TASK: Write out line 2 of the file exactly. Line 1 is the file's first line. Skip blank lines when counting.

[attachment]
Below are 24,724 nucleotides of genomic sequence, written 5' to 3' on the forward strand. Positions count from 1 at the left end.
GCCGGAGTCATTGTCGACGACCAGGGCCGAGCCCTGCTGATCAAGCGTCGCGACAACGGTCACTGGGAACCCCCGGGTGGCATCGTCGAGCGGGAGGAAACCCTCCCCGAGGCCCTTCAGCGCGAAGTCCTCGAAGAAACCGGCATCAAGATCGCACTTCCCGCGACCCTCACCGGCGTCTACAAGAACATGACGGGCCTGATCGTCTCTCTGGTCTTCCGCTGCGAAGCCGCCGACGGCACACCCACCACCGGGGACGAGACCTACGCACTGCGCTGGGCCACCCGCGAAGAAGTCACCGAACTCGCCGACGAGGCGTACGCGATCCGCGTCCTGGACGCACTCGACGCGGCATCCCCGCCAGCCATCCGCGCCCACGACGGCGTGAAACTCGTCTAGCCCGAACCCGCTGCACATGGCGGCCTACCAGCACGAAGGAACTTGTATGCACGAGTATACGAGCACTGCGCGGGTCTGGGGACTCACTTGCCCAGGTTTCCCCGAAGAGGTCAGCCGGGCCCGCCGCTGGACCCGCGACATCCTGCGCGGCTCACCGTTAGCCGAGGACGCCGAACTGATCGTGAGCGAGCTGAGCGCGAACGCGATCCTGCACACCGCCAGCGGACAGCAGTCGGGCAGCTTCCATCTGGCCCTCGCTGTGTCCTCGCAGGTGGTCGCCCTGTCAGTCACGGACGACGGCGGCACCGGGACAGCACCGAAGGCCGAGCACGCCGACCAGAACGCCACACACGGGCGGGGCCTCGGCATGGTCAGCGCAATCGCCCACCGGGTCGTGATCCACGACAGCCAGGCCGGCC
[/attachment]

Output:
GCCGGAGTCATTGTCGACGACCAGGGCCGAGCCCTGCTGATCAAGCGTCGCGACAACGGTCACTGGGAACCCCCGGGTGGCATCGTCGAGCGGGAGGAAACCCTCCCCGAGGCCCTTCAGCGCGAAGTCCTCGAAGAAACCGGCATCAAGATCGCACTTCCCGCGACCCTCACCGGCGTCTACAAGAACATGACGGGCCTGATCGTCTCTCTGGTCTTCCGCTGCGAAGCCGCCGACGGCACACCCACCACCGGGGACGAGACCTACGCACTGCGCTGGGCCACCCGCGAAGAAGTCACCGAACTCGCCGACGAGGCGTACGCGATCCGCGTCCTGGACGCACTCGACGCGGCATCCCCGCCAGCCATCCGCGCCCACGACGGCGTGAAACTCGTCTAGCCCGAACCCGCTGCACATGGCGGCCTACCAGCACGAAGGAACTTGTATGCACGAGTATACGAGCACTGCGCGGGTCTGGGGACTCACTTGCCCAGGTTTCCCCGAAGAGGTCAGCCGGGCCCGCCGCTGGACCCGCGACATCCTGCGCGGCTCACCGTTAGCCGAGGACGCCGAACTGATCGTGAGCGAGCTGAGCGCGAACGCGATCCTGCACACCGCCAGCGGACAGCAGTCGGGCAGCTTCCATCTGGCCCTCGCTGTGTCCTCGCAGGTGGTCGCCCTGTCAGTCACGGACGACGGCGGCACCGGGACAGCACCGAAGGCCGAGCACGCCGACCAGAACGCCACACACGGGCGGGGCCTCGGCATGGTCAGCGCAATCGCCCACCGGGTCGTGATCCACGACAGCCAGGCCGGCC